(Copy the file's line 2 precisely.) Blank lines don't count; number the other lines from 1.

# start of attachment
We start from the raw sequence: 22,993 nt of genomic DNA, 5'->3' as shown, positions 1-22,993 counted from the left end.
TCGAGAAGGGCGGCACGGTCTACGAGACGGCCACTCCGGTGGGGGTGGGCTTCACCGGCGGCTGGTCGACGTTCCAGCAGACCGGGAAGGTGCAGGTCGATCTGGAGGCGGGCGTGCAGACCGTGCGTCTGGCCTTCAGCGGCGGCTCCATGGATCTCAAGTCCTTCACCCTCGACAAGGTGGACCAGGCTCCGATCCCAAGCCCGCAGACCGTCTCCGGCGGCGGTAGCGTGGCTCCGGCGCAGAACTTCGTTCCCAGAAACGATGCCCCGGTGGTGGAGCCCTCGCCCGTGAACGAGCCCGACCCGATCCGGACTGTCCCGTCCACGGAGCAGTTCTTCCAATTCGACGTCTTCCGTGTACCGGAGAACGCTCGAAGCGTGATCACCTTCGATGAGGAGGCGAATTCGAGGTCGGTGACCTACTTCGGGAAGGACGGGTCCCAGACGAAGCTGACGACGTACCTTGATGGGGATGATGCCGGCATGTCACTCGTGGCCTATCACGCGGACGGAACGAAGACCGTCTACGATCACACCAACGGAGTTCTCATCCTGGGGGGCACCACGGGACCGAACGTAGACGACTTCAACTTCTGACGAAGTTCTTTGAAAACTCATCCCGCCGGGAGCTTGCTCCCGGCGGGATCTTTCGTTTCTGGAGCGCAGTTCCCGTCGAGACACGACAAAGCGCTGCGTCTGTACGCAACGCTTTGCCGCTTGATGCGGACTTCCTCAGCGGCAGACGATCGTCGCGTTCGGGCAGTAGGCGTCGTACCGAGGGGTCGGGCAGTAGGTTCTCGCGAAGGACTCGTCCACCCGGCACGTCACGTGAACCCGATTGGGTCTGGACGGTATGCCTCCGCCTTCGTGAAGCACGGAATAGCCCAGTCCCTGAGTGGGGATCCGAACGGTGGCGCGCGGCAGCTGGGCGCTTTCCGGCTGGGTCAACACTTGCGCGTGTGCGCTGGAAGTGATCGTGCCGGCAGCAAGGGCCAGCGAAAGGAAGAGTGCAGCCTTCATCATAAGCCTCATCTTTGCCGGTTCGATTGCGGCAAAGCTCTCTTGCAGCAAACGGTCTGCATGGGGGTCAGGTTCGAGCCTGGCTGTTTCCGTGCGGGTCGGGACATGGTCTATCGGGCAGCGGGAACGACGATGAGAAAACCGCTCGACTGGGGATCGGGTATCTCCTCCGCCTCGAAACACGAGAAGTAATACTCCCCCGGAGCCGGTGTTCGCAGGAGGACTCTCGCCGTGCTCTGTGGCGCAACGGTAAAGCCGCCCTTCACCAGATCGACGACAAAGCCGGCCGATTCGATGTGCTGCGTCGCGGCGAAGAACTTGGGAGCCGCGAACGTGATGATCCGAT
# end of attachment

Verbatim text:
TCGAGAAGGGCGGCACGGTCTACGAGACGGCCACTCCGGTGGGGGTGGGCTTCACCGGCGGCTGGTCGACGTTCCAGCAGACCGGGAAGGTGCAGGTCGATCTGGAGGCGGGCGTGCAGACCGTGCGTCTGGCCTTCAGCGGCGGCTCCATGGATCTCAAGTCCTTCACCCTCGACAAGGTGGACCAGGCTCCGATCCCAAGCCCGCAGACCGTCTCCGGCGGCGGTAGCGTGGCTCCGGCGCAGAACTTCGTTCCCAGAAACGATGCCCCGGTGGTGGAGCCCTCGCCCGTGAACGAGCCCGACCCGATCCGGACTGTCCCGTCCACGGAGCAGTTCTTCCAATTCGACGTCTTCCGTGTACCGGAGAACGCTCGAAGCGTGATCACCTTCGATGAGGAGGCGAATTCGAGGTCGGTGACCTACTTCGGGAAGGACGGGTCCCAGACGAAGCTGACGACGTACCTTGATGGGGATGATGCCGGCATGTCACTCGTGGCCTATCACGCGGACGGAACGAAGACCGTCTACGATCACACCAACGGAGTTCTCATCCTGGGGGGCACCACGGGACCGAACGTAGACGACTTCAACTTCTGACGAAGTTCTTTGAAAACTCATCCCGCCGGGAGCTTGCTCCCGGCGGGATCTTTCGTTTCTGGAGCGCAGTTCCCGTCGAGACACGACAAAGCGCTGCGTCTGTACGCAACGCTTTGCCGCTTGATGCGGACTTCCTCAGCGGCAGACGATCGTCGCGTTCGGGCAGTAGGCGTCGTACCGAGGGGTCGGGCAGTAGGTTCTCGCGAAGGACTCGTCCACCCGGCACGTCACGTGAACCCGATTGGGTCTGGACGGTATGCCTCCGCCTTCGTGAAGCACGGAATAGCCCAGTCCCTGAGTGGGGATCCGAACGGTGGCGCGCGGCAGCTGGGCGCTTTCCGGCTGGGTCAACACTTGCGCGTGTGCGCTGGAAGTGATCGTGCCGGCAGCAAGGGCCAGCGAAAGGAAGAGTGCAGCCTTCATCATAAGCCTCATCTTTGCCGGTTCGATTGCGGCAAAGCTCTCTTGCAGCAAACGGTCTGCATGGGGGTCAGGTTCGAGCCTGGCTGTTTCCGTGCGGGTCGGGACATGGTCTATCGGGCAGCGGGAACGACGATGAGAAAACCGCTCGACTGGGGATCGGGTATCTCCTCCGCCTCGAAACACGAGAAGTAATACTCCCCCGGAGCCGGTGTTCGCAGGAGGACTCTCGCCGTGCTCTGTGGCGCAACGGTAAAGCCGCCCTTCACCAGATCGACGACAAAGCCGGCCGATTCGATGTGCTGCGTCGCGGCGAAGAACTTGGGAGCCGCGAACGTGATGATCCGAT